July 7, 2012: Finally, a research study admitting that weight on the scale does not indicate health of the individual!

Extra weight is not necessarily linked with a higher risk of death: UC-Davis study. http://www.stonehearthnewsletters.com/extra-weight-is-not-necessarily-linked-with-a-higher-risk-of-death-uc-davis-study/corporate-wellness/comment-page-1/#comment-43779

Once again, I will stand by my research and reports: and once again, they do not match the long standing, traditional guidelines filtered down to John Q. Public from medical associations.  I continue to maintain that the use of  height/weight charts or  BMI  are not valid indicators of health status.  They never were.

We were lead to believe that a number on a scale determined if we were healthy or not.  And we were cajoled to reach “the healthy weight.”  If you were a 5’6″ woman, you were told that 130# would be your healthy weight.  If you were a 5’6″  man, you were told that 142# would be your healthy weight.  People felt that if they did not reach that “golden number” they were failing.

Height/weight charts were used for years to assess “overweight status.”  Then, BMI charts were presented as superior in deducing weight status and qualifying a person as normal, overweight, obese, or morbidly obese.

But, BMI really is not a valid health measurement, as height weight charts are not.  (Just looks more scientific???).

Example:  BMI takes only 2 variables into account:  height and weight.   (At least height/weight charts were segregated based on gender and even age).  With BMI there is no allowance made for gender, age, muscle mass vs body fat.  As a result:

A 5’6″  male wrestler who is 18 years of age and weighs 160# is considered overweight

A 5’6″ sedentary woman who is 68 years of age and weighs 160# is also considered overweight.

The best measure of health status is in fasting lab work and blood pressure measurements.    Based on a person’s labwork, a judgement can be made of their health.

I have counseled thousands of patients throughout my 30+ year career in medical nutrition therapy.  Many  patients who were at their “ideal body weight” had horrific labwork, blood pressure.  Many patients who were not at their “ideal body weight” were  much healthier.

It’s time to revamp many of the age old premises of diet/nutrition/health.  This will entail that the medical associations are going to have to admit that research has provided information that shows what was preached for years and years was flat out: WRONG.  Just do it.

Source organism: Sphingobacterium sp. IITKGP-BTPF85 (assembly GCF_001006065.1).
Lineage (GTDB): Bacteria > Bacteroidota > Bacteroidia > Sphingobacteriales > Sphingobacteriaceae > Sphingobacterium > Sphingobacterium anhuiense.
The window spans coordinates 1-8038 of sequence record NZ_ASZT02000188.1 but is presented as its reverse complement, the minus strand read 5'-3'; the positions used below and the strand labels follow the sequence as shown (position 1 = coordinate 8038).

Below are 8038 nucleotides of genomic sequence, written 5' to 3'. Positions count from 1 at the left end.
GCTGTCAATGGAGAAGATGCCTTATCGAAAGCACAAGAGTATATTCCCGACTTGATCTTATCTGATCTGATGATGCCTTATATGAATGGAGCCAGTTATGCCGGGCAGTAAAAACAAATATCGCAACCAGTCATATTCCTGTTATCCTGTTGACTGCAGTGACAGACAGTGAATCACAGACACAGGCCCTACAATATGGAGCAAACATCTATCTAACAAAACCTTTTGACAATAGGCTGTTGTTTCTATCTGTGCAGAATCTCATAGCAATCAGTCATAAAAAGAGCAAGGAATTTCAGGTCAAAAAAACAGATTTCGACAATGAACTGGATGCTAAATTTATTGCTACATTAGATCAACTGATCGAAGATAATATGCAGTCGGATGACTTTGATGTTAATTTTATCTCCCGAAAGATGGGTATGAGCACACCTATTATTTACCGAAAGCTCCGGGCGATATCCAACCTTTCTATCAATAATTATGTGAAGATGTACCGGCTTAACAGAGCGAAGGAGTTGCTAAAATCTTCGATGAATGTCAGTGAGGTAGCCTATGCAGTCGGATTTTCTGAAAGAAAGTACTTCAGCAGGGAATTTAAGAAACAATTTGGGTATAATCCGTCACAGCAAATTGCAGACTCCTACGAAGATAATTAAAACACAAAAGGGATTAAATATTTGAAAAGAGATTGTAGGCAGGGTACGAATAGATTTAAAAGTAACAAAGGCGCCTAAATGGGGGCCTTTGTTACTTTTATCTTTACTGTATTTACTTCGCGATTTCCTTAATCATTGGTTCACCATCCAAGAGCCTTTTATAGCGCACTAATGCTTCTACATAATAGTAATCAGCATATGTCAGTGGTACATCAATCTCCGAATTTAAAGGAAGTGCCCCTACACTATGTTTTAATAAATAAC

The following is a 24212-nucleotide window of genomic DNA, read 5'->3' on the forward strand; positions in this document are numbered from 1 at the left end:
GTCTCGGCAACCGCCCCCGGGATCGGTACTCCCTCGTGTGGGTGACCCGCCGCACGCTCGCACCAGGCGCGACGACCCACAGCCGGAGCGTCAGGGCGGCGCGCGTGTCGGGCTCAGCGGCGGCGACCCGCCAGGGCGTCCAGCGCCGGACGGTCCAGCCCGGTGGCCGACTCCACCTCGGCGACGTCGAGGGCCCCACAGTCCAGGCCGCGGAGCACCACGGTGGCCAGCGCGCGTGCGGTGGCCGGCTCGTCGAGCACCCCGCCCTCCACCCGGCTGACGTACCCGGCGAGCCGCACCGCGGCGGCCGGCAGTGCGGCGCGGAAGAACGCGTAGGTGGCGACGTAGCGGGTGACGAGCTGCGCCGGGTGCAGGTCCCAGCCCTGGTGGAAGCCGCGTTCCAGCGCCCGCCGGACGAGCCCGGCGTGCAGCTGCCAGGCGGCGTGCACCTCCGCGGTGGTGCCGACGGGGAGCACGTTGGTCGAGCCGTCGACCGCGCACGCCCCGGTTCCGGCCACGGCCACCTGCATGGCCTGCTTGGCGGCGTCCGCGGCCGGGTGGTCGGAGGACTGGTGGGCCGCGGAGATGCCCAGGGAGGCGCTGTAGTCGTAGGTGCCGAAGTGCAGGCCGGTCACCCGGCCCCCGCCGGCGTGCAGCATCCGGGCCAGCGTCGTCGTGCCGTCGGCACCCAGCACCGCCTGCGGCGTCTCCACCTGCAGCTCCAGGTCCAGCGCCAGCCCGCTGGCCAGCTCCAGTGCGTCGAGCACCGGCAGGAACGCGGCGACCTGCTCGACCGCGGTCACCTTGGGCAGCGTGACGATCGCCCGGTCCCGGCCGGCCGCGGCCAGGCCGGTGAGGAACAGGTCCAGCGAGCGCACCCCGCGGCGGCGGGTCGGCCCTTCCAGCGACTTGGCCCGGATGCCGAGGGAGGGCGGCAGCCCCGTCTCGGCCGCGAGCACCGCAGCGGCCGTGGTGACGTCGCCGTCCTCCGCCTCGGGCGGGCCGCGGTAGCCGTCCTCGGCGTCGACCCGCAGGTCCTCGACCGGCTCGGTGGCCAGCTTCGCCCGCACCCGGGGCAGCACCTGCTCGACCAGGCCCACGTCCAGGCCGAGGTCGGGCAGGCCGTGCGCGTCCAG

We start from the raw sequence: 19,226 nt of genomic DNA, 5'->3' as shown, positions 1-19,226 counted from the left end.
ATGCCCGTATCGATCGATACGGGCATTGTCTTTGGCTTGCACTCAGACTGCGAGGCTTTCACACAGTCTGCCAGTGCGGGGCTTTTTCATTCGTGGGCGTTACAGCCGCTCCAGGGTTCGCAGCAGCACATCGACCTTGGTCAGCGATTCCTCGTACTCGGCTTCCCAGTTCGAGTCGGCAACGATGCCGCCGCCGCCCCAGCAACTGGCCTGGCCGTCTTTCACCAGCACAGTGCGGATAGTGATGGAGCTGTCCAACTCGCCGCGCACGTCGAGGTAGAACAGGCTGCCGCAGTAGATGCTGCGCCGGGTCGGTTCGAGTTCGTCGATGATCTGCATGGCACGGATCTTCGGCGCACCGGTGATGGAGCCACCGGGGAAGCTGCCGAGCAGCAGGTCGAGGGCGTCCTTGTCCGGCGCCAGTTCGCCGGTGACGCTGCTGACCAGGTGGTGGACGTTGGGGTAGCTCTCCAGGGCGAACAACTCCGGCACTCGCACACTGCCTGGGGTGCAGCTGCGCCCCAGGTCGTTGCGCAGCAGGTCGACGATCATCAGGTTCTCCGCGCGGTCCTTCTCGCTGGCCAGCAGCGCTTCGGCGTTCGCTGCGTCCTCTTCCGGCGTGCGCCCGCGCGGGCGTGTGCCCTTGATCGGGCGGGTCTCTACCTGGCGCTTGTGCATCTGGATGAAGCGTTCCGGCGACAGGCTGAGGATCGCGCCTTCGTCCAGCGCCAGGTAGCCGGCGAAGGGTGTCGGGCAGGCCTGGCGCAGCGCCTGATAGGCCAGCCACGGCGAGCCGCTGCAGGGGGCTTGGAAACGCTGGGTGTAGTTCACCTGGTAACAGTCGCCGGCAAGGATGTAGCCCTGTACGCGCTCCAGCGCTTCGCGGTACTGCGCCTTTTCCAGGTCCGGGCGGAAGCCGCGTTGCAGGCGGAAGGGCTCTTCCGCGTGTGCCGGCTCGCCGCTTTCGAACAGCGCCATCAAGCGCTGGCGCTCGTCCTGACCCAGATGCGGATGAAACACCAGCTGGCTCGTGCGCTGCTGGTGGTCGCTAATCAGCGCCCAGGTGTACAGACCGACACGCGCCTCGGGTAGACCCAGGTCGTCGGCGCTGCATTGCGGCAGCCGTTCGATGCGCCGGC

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About Diane Kress

Author of The New York Times Bestseller; The Metabolism Miracle, The Metabolism Miracle Cookbook, and The Diabetes Miracle. and The Metabolism Miracle, Revised Edition. Owner, developer, and administrator of The Metabolism Miracle's support site: www.Miracle-Ville.com. Registered Dietitian, Certified Diabetes Educator, www.themetabolismmiracle.com www.thediabetesmiracle.com www.miracle-ville.com Email: dietquestions@ymail.com
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2 Responses to July 7, 2012: Finally, a research study admitting that weight on the scale does not indicate health of the individual!

  1. Jong says:

    I am in phase 1 and after 3 weeks my fasting glucose has dropped 5-10 points to just under a hundred. Very encouraged and thank you. I am using extendbars as my before bedtime snack as it is supposed to control glucose up to 9 hrs. What are your thoughts on these as well as Adkins bars as on the go snacks or meals??

    • Diane Kress says:

      Extend bars are not part of Step 1 of MM/DM. They contain 16 grams of net carb/bar…This far exceeds the 5 gram net carb limit for a 5 gram Counter. Do not use on Step 1 of MM/DM. Most of Atkins bars do not fit Step 1 of MM/DM. Atkins products do not calculate net carb grams accurately. The company subtracts sugar alcohol from total carb grams to show a lower than reality net carb result. Remember:

      Net carb grams = ONLY this formula: Total carb grams – dietary fiber grams = net carb grams. Don’t be fooled!

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